A Percy Anniversary

Rounding out our troupe of Walker Percy birthday and Moviegoer anniversary guest bloggers is my former college professor, friend, and Percy scholar par excellence, John Desmond. Dr. Desmond is professor emeritus at Whitman College and author of Walker Percy’s Search for Community and At the Crossroads: Ethical and Religious Themes in the Writings of Walker Percy.

The near fiftieth anniversary of the publication of The Moviegoer set me to pondering why the novel is still around, especially when so many good novels of similar vintage have already have been re-remaindered into extinction. New generations of readers seem constantly to discover Percy’s novel, experience its wonder, and walk away half-dazed by its subtle and mysterious effect on their lives. What accounts for this? I suppose many would account for it by citing its warm humor, its wonderful satire, its humbling but empathic treatment of Binx Bolling and his compatriots, its existential honesty, its philosophical acuity, its unique vision of American culture, and so on. But for me, the enduring success of the novel can finally only be accounted for by the great secret at the heart of the book, the secret that Percy discovered and rendered as no other American novel had quite managed before and perhaps since.

What is the secret? It is both simple and profound. Percy brought to life the great truth that the mystery is in the present, in the here and now. The secret is there to be experienced, but like Hamlet’s mystery, never to be “plucked out,” but only to be enjoyed and pondered by new readers generation after generation.

Hoorah for Walker Percy, and happy birthday!

John Desmond


  1. Mr. Desmond,

    Would it be fair to say that one recognizes that “simpole and profound truth” while reading Percy when one experiences the prickle on the back of the neck, as Percy described his experience of reading “A Canticle for Leibowitz”?

    I fell under Percy’s sway early in life – about my freshman year in college. He along with Evelyn Waugh and Flannery O’Connor seemed at the time to be just about the greatest discovery a Catholic student of literature could make. “Here’s the real thing alright, and proposing the mystery of life like no other. And Catholic to boot. And perhaps,” self says to self, “Catholicism isn’t a remnant or a relic. Perhaps it is a vessel fo the truth…And perhaps it too can contribute to what Ezra Pound calls ‘the tale of the tribe.'”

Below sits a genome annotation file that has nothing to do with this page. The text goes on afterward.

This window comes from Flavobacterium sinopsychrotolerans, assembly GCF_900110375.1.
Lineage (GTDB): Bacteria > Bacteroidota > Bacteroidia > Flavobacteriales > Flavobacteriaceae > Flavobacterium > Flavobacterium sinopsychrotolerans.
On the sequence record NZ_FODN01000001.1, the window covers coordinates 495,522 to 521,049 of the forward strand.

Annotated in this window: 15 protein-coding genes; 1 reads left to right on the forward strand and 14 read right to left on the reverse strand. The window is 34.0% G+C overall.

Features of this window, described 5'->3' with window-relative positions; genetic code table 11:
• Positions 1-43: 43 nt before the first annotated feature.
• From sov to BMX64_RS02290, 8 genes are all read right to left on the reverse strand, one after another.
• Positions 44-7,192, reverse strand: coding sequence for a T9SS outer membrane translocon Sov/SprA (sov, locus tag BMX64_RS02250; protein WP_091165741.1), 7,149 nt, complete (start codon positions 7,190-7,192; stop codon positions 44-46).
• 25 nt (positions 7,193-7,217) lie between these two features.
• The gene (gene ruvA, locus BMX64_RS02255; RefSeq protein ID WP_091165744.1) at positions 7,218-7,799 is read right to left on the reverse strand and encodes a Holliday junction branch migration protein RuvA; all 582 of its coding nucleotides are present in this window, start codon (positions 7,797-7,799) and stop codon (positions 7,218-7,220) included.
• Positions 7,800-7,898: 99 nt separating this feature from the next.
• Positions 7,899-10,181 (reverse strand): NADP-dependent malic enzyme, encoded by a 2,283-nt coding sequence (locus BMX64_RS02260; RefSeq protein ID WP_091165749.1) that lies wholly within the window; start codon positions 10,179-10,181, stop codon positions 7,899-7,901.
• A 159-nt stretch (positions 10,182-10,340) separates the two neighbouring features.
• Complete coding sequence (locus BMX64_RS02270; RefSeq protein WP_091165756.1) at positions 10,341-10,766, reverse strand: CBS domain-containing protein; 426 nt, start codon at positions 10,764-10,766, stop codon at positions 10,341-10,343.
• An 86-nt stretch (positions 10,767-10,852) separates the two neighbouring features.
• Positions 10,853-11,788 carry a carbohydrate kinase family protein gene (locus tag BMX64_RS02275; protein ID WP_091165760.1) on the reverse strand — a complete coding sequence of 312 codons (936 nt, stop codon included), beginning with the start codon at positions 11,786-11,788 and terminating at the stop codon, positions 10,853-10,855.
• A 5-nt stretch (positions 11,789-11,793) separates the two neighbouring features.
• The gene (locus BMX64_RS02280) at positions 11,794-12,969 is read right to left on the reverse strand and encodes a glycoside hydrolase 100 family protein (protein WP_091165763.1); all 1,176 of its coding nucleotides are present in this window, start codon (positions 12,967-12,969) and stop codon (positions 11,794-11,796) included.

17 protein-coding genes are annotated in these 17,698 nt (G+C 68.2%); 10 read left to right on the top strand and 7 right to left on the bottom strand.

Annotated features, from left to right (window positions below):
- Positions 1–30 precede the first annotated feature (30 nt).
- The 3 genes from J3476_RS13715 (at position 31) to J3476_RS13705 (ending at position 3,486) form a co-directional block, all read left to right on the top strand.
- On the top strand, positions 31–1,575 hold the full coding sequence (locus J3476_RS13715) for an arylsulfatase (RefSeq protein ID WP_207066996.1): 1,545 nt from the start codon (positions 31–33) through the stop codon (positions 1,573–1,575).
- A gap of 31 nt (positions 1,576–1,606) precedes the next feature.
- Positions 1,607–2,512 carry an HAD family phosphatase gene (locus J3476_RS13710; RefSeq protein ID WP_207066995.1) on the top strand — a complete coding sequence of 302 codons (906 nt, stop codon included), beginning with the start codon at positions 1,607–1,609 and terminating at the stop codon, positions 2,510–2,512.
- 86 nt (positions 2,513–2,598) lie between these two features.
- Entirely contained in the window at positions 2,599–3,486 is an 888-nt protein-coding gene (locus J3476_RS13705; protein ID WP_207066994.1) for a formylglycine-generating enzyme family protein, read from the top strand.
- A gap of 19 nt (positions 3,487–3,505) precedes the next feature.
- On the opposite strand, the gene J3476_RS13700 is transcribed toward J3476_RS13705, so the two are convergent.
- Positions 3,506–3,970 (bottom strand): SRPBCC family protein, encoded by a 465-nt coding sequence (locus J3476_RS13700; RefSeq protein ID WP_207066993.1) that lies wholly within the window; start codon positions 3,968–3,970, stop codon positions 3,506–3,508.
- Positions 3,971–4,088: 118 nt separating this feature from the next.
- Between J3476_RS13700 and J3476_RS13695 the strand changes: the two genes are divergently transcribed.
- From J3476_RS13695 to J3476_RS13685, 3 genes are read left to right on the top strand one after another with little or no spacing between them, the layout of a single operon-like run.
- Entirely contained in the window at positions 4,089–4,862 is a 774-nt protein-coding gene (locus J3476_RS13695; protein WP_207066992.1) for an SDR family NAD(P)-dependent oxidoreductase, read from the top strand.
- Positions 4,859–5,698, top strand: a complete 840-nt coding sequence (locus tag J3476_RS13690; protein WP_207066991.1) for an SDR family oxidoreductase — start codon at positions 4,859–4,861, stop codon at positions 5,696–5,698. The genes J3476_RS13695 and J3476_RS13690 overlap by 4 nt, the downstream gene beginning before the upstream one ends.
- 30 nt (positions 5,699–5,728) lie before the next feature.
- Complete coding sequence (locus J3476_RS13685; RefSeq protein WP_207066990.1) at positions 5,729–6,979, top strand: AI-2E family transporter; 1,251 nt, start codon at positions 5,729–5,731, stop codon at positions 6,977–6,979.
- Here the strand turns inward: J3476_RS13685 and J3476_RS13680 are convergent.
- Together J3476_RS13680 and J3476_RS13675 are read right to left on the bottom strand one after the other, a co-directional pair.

It was to Percy though, that I felt something akin to a ridgepole falling into a perfect slot – perhaps because he was most accessible, as you say, whether because he offered a contemporary view of American culture (I howled at his characters’ rants (M*A*S*H)/encomiums (The Incredible Hulk) addressed at the TV, for instance, having not long before finished Jerry Mander’s “Four Arguments for the Elimination of TV.”) or because less than Waugh or O’Connor he came to his Catholicism – and therefore reality – more “stripped down.” He had only the old ghosts of the South – Waugh still had Empire sitting on his other shoulder and O’Connor was not so postmod as he, perhaps having had only her bedroom window and Milledgeville’s stew of Southern noplace to guide her wagon by….

    You put your finger on it though; in fact, if what you say is true, Percy might be the most lyrical of all our novelists, Catholic or otherwise. I contend that the lyric is the poetry of the emotional present (comedy and tragedy’s emotions deal with the future – fear and pity) while epic most naturally deals with time past (the glory and praise of feat and daring). We’ve had tragicomedy; would it be fair to say that Percy’s work is lyricomedy?


    • Hey, you better watch your mouth about Milledgeville.

      • SEP,

        Now, don’t get your peahen feathers in a ruffle. No offense meant – it’s just a plain fact that Percy came from someplace full of someones – he was the scion of a renowned – if somewhat transvested – line of Birmingham gentlemen. To that extent, he was much like Waugh in this, laboring under the weight of a distinctive family blood line. I believe that may have been part of the reason why Percy decided to live in Covington – what did he call it? the non-place betwee NO’s “someplace” and no place?

        O’Connor, on the other hand, STARTED in the perfect no place – an Irish Catholic settlement in the heart and soul of the Bible Belt. (And talk about “place” and noplace, her father was a real estate agent, is that right?) For the fact of her out-of-placeness, she was in a uniquely qualified position to observe the goings on of her neighbors, mostly Protestants, and transform that into high art. Given time and space, I’d qualify the hell out of all this, but it’s enough for now to say that if there was anything postmod about O’Connor it was due to her time at Iowa and among the literati which the Fitzgeralds introduced her to. But as much as you could take the gal outta Milledgeville, you couldn’t do the converse. And thankfully too. She – and we – wouldn’t have nearly the quality of stories her extreme localism provided.


  2. Jonathan Webb says

    Ditto for my part. Thanks so much Prof. Desmond.

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